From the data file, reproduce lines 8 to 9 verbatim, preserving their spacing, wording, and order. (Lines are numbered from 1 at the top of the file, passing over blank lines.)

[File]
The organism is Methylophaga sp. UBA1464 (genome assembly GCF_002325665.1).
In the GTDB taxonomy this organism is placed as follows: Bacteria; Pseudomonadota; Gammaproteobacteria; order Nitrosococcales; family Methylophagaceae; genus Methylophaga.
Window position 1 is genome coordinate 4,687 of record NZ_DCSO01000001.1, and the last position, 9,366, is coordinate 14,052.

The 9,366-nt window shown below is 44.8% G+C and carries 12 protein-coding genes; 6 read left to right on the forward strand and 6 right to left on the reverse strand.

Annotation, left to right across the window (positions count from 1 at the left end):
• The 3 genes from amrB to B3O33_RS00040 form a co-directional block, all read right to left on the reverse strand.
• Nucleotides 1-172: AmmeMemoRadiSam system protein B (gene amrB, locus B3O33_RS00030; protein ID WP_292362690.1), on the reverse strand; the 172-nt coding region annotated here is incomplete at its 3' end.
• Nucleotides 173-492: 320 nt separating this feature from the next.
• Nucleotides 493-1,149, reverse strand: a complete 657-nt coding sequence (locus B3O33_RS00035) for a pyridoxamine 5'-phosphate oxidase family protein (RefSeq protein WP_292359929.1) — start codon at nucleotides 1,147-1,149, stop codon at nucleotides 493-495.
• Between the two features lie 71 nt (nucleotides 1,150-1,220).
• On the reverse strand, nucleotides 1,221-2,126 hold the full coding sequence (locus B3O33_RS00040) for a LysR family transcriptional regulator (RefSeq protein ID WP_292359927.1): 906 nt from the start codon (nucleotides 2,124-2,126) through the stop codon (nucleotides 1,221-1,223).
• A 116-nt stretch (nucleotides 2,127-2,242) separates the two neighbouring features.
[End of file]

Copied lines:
• Nucleotides 173-492: 320 nt separating this feature from the next.
• Nucleotides 493-1,149, reverse strand: a complete 657-nt coding sequence (locus B3O33_RS00035) for a pyridoxamine 5'-phosphate oxidase family protein (RefSeq protein WP_292359929.1) — start codon at nucleotides 1,147-1,149, stop codon at nucleotides 493-495.